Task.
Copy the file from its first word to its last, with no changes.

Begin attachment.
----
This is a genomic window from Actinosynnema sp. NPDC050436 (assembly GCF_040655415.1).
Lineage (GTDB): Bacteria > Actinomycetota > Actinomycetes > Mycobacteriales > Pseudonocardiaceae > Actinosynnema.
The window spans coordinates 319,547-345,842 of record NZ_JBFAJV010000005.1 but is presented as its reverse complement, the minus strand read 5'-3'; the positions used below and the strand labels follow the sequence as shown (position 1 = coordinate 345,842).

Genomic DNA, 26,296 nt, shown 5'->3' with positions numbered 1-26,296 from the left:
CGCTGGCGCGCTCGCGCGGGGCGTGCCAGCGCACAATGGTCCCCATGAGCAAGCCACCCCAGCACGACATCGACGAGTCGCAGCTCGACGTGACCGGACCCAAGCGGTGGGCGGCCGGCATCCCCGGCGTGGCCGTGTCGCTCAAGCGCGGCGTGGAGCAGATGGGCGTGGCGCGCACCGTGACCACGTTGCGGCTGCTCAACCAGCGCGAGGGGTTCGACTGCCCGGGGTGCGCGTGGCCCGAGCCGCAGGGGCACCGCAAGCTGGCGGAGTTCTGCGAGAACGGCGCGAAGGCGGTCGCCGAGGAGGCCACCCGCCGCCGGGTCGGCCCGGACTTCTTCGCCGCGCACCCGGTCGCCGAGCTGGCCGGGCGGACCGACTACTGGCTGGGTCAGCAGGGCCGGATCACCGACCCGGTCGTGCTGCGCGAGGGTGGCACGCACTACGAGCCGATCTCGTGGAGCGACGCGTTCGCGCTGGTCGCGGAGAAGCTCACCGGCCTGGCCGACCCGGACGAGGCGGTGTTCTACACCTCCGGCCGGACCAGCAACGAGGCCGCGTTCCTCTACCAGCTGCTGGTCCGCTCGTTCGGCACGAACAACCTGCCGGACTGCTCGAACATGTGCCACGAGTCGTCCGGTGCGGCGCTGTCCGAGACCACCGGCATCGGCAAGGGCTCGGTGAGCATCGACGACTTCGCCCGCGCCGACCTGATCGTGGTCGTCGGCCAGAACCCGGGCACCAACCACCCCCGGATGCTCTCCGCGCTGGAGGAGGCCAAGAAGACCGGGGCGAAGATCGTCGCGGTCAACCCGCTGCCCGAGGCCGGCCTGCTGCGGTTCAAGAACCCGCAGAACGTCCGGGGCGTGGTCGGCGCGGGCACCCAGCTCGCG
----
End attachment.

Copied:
This is a genomic window from Actinosynnema sp. NPDC050436 (assembly GCF_040655415.1).
Lineage (GTDB): Bacteria > Actinomycetota > Actinomycetes > Mycobacteriales > Pseudonocardiaceae > Actinosynnema.
The window spans coordinates 319,547-345,842 of record NZ_JBFAJV010000005.1 but is presented as its reverse complement, the minus strand read 5'-3'; the positions used below and the strand labels follow the sequence as shown (position 1 = coordinate 345,842).

Genomic DNA, 26,296 nt, shown 5'->3' with positions numbered 1-26,296 from the left:
CGCTGGCGCGCTCGCGCGGGGCGTGCCAGCGCACAATGGTCCCCATGAGCAAGCCACCCCAGCACGACATCGACGAGTCGCAGCTCGACGTGACCGGACCCAAGCGGTGGGCGGCCGGCATCCCCGGCGTGGCCGTGTCGCTCAAGCGCGGCGTGGAGCAGATGGGCGTGGCGCGCACCGTGACCACGTTGCGGCTGCTCAACCAGCGCGAGGGGTTCGACTGCCCGGGGTGCGCGTGGCCCGAGCCGCAGGGGCACCGCAAGCTGGCGGAGTTCTGCGAGAACGGCGCGAAGGCGGTCGCCGAGGAGGCCACCCGCCGCCGGGTCGGCCCGGACTTCTTCGCCGCGCACCCGGTCGCCGAGCTGGCCGGGCGGACCGACTACTGGCTGGGTCAGCAGGGCCGGATCACCGACCCGGTCGTGCTGCGCGAGGGTGGCACGCACTACGAGCCGATCTCGTGGAGCGACGCGTTCGCGCTGGTCGCGGAGAAGCTCACCGGCCTGGCCGACCCGGACGAGGCGGTGTTCTACACCTCCGGCCGGACCAGCAACGAGGCCGCGTTCCTCTACCAGCTGCTGGTCCGCTCGTTCGGCACGAACAACCTGCCGGACTGCTCGAACATGTGCCACGAGTCGTCCGGTGCGGCGCTGTCCGAGACCACCGGCATCGGCAAGGGCTCGGTGAGCATCGACGACTTCGCCCGCGCCGACCTGATCGTGGTCGTCGGCCAGAACCCGGGCACCAACCACCCCCGGATGCTCTCCGCGCTGGAGGAGGCCAAGAAGACCGGGGCGAAGATCGTCGCGGTCAACCCGCTGCCCGAGGCCGGCCTGCTGCGGTTCAAGAACCCGCAGAACGTCCGGGGCGTGGTCGGCGCGGGCACCCAGCTCGCG